Merit scholarship programs changing
Gym membership benefit removed
Student organization budgets significantly reduced
Cycle Four Findings
Importance of creating a tangible legacy as a way for alumni to remain connected and engaged with Thomas Jefferson.
Building a sense of permanency as a way to foster feelings of positivity, connection and gratitude for both the student and alumni experiences.

Cycle Five Findings
Cycle One Findings
Other student voices should be involved in this process. Opportunity for open dialogue and collaboration.

Create an open and welcoming environment for other students to share their ideas, concerns and comments about the future direction of the Student Legacy Foundation would be a holistic approach to further developing this group.

Ask students what kind of impact they would like to make and how the theme of leaving a legacy may resonate with them.
Importance of boosting student morale.
Ways to increase student morale:
PerkUp Free Starbucks Coffee Event during finals week
Study Bag Giveaways
Discount coupons from local businesses
Evaluate and follow students who participate in pro-bono clinics to compare alumni behavior to students who did not participate.
Concepts for Consideration
1. Brand Community Integration (BCI)
Collective connections from community.
(McAlexander et al., 2006)

2. Learning by Giving Approach
Long-term study found that 86% of students who participated in a student philanthopy course contributed to their alma mater. The student experience is vital to the behavior of future alumni
(Olberding, 2012)

3. ProSocial Behavior
Believed that it can be taught and learned.
(Drenzer, 2010)

What is my concern?
Lack of student culture of philanthropy at Thomas Jefferson
Why am I concerned?
Long-term benefits of creating a culture of philanthropy
Cycle Two Findings
SLF Meetings and Gatherings
Alumni Case for Support Survey
Alumni Focus Group
Student Survey
Individual Student Interview
By Stephanie Marquez
What is Philanthropy?
Figure 1: Cycling Through Philanthropic Culture at Thomas Jefferson

Love of humanity, in the sense of caring, nourishing, developing and enhancing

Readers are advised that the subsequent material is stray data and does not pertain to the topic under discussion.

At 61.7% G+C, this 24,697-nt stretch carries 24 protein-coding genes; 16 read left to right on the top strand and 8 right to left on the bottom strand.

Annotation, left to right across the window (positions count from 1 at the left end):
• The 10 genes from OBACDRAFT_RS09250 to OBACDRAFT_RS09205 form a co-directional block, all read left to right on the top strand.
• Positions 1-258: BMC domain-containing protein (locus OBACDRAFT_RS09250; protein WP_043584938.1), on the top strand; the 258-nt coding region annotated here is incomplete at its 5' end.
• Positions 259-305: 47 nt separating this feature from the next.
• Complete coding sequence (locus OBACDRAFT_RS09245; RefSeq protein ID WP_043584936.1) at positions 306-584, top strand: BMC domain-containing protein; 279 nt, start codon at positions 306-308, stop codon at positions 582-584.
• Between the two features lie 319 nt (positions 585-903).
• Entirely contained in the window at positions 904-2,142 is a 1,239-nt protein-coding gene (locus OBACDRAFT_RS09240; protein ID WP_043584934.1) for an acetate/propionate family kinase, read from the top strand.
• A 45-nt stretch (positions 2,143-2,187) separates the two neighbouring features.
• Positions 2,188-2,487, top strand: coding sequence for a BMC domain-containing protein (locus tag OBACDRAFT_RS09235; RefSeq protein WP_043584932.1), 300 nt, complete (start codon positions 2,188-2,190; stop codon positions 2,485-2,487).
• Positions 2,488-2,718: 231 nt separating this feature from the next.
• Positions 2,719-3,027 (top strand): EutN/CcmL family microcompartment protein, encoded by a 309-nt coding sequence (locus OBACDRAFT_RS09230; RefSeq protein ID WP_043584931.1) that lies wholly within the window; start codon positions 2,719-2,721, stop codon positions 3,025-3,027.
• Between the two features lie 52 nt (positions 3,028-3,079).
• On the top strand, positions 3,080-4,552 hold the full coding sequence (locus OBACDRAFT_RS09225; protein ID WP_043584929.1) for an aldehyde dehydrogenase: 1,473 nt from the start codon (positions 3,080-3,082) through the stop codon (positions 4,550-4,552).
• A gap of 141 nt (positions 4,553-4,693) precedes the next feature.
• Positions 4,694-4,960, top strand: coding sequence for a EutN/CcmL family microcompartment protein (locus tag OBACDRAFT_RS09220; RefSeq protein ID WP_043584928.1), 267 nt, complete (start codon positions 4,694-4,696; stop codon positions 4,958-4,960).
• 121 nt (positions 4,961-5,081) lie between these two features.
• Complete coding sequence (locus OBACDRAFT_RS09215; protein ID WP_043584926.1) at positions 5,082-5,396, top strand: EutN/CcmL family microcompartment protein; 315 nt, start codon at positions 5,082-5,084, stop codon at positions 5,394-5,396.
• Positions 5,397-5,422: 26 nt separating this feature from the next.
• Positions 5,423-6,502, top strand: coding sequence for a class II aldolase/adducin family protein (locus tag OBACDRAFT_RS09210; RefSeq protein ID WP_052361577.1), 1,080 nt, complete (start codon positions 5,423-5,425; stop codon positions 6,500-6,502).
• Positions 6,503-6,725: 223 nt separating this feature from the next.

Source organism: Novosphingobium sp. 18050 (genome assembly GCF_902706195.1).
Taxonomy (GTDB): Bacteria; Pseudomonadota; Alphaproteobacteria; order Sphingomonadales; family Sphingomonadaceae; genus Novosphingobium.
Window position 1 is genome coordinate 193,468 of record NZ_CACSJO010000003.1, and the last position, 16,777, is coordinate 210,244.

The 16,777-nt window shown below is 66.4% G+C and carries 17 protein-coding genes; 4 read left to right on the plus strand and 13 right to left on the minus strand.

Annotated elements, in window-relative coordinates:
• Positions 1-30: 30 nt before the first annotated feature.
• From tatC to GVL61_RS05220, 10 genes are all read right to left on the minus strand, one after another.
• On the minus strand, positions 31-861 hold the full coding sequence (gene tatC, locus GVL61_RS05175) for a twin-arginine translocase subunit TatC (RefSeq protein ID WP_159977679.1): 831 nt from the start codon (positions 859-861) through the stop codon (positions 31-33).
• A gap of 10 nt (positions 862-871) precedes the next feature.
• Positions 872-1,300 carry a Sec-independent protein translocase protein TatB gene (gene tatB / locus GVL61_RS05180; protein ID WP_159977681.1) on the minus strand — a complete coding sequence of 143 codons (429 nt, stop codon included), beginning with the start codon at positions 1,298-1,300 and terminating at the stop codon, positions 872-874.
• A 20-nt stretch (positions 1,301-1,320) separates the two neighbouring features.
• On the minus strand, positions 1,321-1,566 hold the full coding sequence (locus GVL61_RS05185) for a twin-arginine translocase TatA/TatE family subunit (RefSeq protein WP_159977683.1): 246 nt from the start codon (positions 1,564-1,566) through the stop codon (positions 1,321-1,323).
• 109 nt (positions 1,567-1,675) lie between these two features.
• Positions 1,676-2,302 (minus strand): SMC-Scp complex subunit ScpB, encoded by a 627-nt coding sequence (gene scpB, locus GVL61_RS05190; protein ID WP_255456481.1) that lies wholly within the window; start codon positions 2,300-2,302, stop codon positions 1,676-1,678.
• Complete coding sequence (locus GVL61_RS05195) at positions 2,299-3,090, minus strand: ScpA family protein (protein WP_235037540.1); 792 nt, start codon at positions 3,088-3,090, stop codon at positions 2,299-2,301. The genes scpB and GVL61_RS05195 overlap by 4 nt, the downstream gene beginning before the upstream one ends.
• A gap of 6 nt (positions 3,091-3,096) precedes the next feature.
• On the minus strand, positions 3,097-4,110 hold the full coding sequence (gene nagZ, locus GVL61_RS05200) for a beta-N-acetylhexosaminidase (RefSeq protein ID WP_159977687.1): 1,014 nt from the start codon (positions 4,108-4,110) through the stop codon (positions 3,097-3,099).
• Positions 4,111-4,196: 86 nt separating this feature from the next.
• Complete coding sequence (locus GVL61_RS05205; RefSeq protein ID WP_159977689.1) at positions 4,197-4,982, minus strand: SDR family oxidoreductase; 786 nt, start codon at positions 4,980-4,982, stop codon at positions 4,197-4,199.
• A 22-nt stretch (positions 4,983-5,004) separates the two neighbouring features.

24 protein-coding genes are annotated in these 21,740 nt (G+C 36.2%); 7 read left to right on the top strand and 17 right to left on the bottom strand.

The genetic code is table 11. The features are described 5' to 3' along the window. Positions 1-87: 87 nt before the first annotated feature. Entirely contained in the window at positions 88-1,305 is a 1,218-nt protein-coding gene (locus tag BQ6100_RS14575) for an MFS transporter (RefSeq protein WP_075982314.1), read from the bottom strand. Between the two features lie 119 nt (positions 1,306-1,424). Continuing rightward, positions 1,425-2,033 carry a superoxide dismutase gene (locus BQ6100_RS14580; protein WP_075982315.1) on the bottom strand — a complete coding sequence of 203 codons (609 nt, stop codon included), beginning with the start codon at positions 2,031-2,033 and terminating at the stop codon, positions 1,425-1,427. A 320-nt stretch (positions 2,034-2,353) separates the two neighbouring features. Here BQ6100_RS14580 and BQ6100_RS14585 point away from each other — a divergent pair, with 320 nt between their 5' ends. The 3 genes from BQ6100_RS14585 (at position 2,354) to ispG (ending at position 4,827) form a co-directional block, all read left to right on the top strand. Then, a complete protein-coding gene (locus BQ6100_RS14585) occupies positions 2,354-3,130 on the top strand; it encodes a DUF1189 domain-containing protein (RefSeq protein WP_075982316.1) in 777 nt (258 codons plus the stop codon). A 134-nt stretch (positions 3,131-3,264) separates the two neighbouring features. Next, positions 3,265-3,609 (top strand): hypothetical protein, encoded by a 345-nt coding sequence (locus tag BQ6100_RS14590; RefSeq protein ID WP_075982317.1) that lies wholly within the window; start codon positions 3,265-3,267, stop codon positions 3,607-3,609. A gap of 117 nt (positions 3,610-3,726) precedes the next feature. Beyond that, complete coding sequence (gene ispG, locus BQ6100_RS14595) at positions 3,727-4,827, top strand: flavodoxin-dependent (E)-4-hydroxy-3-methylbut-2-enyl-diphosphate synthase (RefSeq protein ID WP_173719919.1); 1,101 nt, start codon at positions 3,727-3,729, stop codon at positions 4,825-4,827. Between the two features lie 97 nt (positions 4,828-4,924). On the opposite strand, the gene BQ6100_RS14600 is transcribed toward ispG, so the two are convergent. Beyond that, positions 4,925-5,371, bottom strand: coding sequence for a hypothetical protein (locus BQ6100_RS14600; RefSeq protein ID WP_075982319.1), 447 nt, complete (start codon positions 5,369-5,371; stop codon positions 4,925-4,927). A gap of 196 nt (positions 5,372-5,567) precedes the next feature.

The practice of giving money and time to help make life better for other people

Goodwill to fellow members of the human race; especially: active effort to promote human welfare

An act or gift done or made for humanitarian purposes
1L student said the efforts did not go unnoticed stating,
“Thank you for the cookies and taking the time to treat the students. It makes me feel appreciated and important.”
3L student seconded said
“It was nice to take a coffee break while studying at the student lounge. It was convenient, time saving and very much appreciated.”
Student Legacy Foundation
PerkUp Free Coffee Event
Good Feelings Committee
transforms into the Student Legacy Foundation (SLF).
Good Feelings Committee:
Newly formed student group to help boost student morale

transforms into

Student Legacy Foundation (SLF)
Student Legacy Foundation
14 Community Clinics
Veterans Legal Assistance Clinic
Patent Clinic
Tax Clinic
Small Business Claims Clinic
Employee Rights Self Help Clinic
Through student leadership, service and advocacy can be incorporated into philanthropic work, which can then lead to loyal and lifelong supportive alumni.

It all begins with our students, their rites of passage into college and all the way through to their commencement ceremony and beyond.
60% of students said they would make a gift
to the law school if they were asked
What does philanthropy mean to you?
"Philanthropy means using your success to help others and the world become a better place..."
"Love of humanity, and caring."
If asked, would you make a gift to Thomas Jefferson?
Is there anything that would have made you more likely to contribute to Thomas Jefferson?
"I think something with a sense of purpose, something with a sense of - I can come back in 20 years and this will still be here...there's nothing to really hang your hat on."
"The reason I am in law school is because I love humanity. I want to help human trafficking victims and one of the best ways to"